Feb. 27, 2003 – Hsinchu, Taiwan – Taiwan Semiconductor Manufacturing (TSMC) has become the first Taiwanese chipmaker to win approval to begin investing in a fabrication plant in China.
TSMC “may now legally invest in China”, Shih Yen-shiang, vice minister in Taiwan’s Ministry of Economic Affairs said.
The announcement clears the first hurdle in a process seen as a blueprint for future Taiwanese chip investments in China, reported the Financial Times. The government had conditionally removed restrictions on such investments last year. The company applied in September to invest US$898 million to build a 200mm wafer plant in Songjiang, near Shanghai.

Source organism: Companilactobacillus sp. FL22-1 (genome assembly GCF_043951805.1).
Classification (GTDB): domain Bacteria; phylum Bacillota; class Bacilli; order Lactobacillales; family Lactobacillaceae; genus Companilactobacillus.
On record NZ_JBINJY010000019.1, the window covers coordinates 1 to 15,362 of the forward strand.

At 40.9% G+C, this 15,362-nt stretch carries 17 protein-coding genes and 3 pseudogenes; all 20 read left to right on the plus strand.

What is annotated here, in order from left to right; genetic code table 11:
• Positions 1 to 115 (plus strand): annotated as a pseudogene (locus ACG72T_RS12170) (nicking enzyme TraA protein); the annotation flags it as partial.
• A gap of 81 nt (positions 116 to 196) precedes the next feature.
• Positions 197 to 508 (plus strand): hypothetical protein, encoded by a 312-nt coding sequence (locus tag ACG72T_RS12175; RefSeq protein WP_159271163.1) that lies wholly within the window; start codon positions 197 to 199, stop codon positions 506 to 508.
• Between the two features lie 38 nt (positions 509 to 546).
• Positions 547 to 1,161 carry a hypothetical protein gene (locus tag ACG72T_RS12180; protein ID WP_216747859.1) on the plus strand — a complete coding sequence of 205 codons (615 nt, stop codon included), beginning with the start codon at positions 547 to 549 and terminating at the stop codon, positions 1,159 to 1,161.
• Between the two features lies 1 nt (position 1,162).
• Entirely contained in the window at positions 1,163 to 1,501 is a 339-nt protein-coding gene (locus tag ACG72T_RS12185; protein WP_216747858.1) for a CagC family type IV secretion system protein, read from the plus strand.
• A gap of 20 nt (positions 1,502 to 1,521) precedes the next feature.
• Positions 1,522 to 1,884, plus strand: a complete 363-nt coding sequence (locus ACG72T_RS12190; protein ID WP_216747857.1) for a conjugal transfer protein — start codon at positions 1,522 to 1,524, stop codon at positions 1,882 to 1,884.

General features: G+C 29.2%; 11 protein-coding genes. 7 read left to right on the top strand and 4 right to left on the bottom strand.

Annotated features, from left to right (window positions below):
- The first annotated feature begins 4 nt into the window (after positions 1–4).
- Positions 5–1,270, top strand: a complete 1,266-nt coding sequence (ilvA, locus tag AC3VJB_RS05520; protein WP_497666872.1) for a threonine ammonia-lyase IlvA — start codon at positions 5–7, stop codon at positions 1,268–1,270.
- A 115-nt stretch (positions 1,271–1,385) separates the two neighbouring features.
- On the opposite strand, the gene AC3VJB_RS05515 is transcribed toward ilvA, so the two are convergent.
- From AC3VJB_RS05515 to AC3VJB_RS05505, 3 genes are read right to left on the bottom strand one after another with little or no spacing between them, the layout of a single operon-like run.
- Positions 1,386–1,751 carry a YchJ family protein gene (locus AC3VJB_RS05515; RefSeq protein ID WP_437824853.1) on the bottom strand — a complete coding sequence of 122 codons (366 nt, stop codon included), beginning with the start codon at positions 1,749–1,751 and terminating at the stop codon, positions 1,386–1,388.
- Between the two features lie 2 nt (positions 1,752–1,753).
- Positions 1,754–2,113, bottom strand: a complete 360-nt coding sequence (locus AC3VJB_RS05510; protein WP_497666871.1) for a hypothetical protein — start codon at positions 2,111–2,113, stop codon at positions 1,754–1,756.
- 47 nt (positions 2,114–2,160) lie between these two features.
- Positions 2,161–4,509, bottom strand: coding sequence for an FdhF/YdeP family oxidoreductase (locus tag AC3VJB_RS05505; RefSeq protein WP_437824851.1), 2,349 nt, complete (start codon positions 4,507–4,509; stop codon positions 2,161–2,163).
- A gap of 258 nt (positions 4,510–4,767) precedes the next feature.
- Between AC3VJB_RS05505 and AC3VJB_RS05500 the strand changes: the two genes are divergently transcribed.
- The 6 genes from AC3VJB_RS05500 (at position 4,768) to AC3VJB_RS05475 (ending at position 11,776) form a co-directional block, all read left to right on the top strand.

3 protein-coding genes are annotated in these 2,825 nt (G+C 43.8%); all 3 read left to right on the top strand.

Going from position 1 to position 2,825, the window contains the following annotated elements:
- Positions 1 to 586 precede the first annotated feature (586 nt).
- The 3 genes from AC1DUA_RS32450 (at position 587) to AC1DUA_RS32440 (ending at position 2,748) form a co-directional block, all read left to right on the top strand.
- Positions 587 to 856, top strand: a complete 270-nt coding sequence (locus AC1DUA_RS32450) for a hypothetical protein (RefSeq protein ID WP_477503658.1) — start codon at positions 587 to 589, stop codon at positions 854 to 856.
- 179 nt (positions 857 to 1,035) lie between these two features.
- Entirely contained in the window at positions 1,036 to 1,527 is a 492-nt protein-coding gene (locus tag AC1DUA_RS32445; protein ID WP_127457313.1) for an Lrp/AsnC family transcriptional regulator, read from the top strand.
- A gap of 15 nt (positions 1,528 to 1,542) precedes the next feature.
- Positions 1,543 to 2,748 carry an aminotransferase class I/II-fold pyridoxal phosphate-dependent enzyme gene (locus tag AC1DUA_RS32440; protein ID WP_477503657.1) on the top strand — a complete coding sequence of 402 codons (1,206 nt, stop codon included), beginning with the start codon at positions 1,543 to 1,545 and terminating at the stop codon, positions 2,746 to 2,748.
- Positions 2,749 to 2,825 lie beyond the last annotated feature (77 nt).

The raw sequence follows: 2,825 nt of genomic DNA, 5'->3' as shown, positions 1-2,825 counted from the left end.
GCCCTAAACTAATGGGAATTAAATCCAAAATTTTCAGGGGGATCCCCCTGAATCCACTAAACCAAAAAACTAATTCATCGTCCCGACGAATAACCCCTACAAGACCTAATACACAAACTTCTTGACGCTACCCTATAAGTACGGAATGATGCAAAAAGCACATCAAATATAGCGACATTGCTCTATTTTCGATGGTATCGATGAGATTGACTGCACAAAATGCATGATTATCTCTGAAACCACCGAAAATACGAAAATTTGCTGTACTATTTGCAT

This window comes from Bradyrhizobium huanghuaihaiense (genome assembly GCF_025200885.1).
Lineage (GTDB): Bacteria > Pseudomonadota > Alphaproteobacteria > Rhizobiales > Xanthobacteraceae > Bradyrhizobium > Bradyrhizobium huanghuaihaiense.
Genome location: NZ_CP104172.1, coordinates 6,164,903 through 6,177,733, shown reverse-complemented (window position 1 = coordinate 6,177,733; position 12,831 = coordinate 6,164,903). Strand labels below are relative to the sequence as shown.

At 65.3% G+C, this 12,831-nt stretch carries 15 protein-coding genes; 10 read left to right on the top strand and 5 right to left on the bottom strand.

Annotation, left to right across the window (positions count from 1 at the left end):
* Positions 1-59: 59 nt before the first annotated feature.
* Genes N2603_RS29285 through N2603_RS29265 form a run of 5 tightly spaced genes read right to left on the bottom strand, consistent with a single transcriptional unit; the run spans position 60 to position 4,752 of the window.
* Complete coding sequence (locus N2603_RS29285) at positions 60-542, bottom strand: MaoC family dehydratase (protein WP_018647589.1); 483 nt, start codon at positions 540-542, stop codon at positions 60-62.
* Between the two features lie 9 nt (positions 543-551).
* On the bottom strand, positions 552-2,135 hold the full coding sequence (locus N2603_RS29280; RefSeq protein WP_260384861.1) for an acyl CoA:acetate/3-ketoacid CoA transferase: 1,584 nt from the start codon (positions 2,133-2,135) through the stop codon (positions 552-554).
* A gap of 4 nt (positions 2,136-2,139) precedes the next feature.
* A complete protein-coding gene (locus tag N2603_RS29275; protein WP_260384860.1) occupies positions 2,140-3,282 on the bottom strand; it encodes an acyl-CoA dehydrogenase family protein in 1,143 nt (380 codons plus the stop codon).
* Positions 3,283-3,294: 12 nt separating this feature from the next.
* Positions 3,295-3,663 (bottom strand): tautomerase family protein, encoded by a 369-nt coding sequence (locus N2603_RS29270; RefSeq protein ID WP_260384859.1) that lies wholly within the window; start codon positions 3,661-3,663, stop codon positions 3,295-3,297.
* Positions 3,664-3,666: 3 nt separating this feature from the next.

But the government’s long-anticipated decision immediately provoked protest from the Taiwan Solidarity Union (TSU), a party whose votes are important for Taiwan’s minority government. “TSMC may not invest a penny in China before the second stage approval has gone through,” TSU Secretary General Lin Chih-chia said. The government had previously agreed to this in consultations with the TSU.
The final approval requires TSMC to prove its plant for 300mm wafer production in Taiwan has reached “mass production” output – a term still to be defined by an expert commission. That creates room for more political maneuvering, some critics fear.
A further area of contention is how the rules for future investments in China are to be fixed. The TSU said the government had promised to grant second-stage approval to TSMC only after a technology protection law had been passed.